How Do You Do It? – Jason Stopa

In July, Jeffrey Deitch reflected on his years as Director of Deitch Projects while defending his record as Director of LAMOCA. “I was completely engaged in everything,” he told the LA Times, “But how did I do it? I had a great team.” Drawing from that simple question and answer, this new column for On-Verge titled How Do You Do It? features a short Q&A with significant people working tirelessly throughout New York City to help marginal art grasp attention of the general public.   Jason Stopa, Editor of NYArts Magazine, kicks off our first column and highlights his experiences as an artist and curator as well.

1.)  It seems like you’re constantly working the content at NYArts, both online and off – how many hours do you put into it a week?

I put 40 hours in the office and about another 5-10 outside of it.  It’s tough to keep on top of everything that’s going on so sometimes interviews, openings, and press events have to been done after you’re done “working.”  There’s a great sense of accomplishment when an issue comes out in print or when artists and writers share articles on Facebook, websites etc.

2.) You’re also a painter. Do you exhibit your work?

I do, though it’s a challenge sometimes.  I graduated from Pratt with my MFA two years ago.  Since then I’ve exhibited in group shows throughout NYC such as Rogue Space, Momenta Art and White Columns Gallery.  I recently was part of a group show in Toronto at Fran Hill Gallery, it was my first time exhibiting internationally.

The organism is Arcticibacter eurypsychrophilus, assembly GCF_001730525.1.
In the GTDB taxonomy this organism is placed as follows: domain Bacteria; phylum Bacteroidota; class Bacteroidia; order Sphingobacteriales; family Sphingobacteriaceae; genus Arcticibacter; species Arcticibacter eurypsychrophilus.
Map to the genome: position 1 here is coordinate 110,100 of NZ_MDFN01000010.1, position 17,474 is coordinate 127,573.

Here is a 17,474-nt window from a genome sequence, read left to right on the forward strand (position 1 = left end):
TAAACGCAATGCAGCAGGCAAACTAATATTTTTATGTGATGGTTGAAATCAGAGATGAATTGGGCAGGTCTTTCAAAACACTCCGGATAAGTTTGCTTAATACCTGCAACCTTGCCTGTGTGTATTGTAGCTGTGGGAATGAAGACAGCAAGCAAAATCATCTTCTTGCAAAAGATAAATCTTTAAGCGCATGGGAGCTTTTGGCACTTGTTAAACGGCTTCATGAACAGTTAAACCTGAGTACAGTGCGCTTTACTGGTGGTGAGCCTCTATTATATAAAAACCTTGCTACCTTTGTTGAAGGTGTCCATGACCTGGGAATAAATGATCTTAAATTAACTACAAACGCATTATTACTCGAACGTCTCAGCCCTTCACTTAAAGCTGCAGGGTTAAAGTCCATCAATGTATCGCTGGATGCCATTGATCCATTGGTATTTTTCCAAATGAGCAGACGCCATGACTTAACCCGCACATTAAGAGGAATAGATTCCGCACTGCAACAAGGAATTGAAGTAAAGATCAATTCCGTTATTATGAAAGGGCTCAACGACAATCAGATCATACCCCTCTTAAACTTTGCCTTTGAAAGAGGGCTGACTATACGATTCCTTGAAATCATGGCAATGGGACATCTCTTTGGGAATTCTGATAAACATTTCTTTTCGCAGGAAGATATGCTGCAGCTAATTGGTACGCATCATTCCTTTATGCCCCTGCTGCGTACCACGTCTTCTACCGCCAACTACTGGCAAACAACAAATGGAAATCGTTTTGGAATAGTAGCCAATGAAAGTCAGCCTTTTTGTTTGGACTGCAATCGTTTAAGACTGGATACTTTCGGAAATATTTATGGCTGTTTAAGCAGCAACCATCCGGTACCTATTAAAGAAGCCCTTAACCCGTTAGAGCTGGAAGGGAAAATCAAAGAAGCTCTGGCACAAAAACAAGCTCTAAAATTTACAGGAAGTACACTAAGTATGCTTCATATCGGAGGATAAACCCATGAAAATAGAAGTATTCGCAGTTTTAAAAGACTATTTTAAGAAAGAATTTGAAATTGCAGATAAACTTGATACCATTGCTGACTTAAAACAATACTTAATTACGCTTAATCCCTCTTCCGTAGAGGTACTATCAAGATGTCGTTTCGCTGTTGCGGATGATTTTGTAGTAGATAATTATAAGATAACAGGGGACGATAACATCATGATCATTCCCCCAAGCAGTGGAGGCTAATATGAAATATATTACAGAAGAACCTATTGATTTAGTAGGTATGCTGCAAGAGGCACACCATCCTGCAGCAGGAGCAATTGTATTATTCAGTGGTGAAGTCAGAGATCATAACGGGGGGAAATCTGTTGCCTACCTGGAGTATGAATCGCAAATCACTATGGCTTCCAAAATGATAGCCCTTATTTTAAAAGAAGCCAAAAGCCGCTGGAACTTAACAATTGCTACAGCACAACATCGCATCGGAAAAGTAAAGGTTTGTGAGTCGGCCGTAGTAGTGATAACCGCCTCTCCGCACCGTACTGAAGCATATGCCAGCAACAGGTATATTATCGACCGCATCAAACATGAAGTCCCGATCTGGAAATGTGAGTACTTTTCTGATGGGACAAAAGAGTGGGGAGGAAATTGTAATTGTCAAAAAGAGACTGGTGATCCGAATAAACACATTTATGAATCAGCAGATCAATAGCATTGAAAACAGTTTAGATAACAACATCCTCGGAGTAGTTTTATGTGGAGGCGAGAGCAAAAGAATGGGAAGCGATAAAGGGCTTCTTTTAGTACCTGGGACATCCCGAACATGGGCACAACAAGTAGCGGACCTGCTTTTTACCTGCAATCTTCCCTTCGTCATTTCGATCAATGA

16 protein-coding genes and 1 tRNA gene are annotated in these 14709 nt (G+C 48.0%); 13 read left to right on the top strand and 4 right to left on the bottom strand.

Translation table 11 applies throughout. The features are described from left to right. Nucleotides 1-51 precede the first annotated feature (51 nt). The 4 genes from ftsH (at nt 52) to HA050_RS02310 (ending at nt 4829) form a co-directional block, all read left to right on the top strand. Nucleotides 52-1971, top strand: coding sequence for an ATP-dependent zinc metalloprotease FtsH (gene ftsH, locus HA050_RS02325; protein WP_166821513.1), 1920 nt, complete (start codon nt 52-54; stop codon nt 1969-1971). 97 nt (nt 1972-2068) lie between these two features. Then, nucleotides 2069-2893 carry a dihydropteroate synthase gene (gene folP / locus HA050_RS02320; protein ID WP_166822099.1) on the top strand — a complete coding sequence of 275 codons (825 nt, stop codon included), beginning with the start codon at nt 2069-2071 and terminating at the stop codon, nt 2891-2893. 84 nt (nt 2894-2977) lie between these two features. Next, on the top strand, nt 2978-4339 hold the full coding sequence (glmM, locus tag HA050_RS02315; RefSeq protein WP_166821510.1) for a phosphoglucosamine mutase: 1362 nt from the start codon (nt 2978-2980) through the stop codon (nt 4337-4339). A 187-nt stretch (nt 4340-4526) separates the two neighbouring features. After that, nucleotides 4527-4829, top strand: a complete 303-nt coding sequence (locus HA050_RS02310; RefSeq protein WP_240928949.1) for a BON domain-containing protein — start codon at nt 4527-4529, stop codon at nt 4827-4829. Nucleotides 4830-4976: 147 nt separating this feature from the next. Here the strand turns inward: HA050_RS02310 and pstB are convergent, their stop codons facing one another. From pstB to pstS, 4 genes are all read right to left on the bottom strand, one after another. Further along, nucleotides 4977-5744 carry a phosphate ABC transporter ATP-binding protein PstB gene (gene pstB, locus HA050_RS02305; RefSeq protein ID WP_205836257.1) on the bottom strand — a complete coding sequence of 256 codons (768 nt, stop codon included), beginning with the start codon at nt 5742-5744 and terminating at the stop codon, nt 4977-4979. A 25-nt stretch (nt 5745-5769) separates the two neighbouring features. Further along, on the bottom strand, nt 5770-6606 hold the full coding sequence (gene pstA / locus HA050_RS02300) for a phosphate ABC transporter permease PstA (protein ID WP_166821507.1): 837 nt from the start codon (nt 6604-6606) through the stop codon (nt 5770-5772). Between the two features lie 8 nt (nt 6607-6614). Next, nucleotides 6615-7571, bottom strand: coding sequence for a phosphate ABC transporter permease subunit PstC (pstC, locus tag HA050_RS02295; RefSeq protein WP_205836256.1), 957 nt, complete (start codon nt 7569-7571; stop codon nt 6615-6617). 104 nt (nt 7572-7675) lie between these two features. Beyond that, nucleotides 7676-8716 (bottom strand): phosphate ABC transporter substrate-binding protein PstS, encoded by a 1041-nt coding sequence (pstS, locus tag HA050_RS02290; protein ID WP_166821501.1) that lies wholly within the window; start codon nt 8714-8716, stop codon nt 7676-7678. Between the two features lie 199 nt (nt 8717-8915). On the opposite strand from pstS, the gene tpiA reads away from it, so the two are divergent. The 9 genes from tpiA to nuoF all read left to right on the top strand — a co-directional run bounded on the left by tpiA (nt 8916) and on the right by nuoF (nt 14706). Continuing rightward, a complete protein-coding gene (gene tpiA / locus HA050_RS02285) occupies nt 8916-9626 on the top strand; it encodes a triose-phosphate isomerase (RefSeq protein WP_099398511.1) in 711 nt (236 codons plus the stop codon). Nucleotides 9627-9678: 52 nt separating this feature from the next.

3.) What are some recent curatorial projects that you’ve worked on?

My first serious curatorial show was at a space in North Carolina called Flanders Gallery.  The show was called In The Flat Field, the title taken from Bauhaus’ first album.  The show featured a lot of monochromatic, flat, austere work with some splashes of humor and gesture thrown in.  It was compromised of familiar NYC artists including Michael Brennan, Cassandra Baker, Matthew Hassell and Rebecca Morgan among others. That show shifted my interests a bit as an artist, writer and curator.  I’m very interested in gesture right now, gesture up against the digital, works that feel playful but serious at the same time, with a focus on work that tows the line between figuration and abstraction.  Right now,  I’m curating a group show that will open this September at BOSI Contemporary in the Lower East Side.  Featuring Trudy Benson, Ian Swanson, Joyce Pensato, Katherine Bradford, Devin Troy Strother, Jason Stopa, Polly Shindler, Russel Tyler, Amy Feldman and Austin Eddy, this exhibit features highlights simple gestures, digital culture in subtle and overt ways. Paramount to this exhibit is the artist’s capacity to employ simplicity of form and color
 to create images that are visually powerful.

4.)  What are some of the most interesting new developments that you see taking place in New York City?

Abstraction is back.  Painting is back.  I think this is one of the most positive developments NYC has seen in a while.  We’ve been living in an art era for the past 20 years or so that has been rife with a lot spectacle. Then we had a lot of Bush era ironic art that I felt was a real downer.  For a while, it seemed that any talk about abstraction or quasi-figurative abstraction was re-opening an old conversation about paintings’ history that was outmoded, outdated and passe.  I think this was way off base and had a lot to do with popularity and trends and less to do with substance.   

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About Jill Conner

Jill Conner is New York Editor for Whitehot Magazine and is a Contributor to Afterimage, Art in America, ArtUS, Art Papers, Interview and Sculpture. She lives in Brooklyn, NY.
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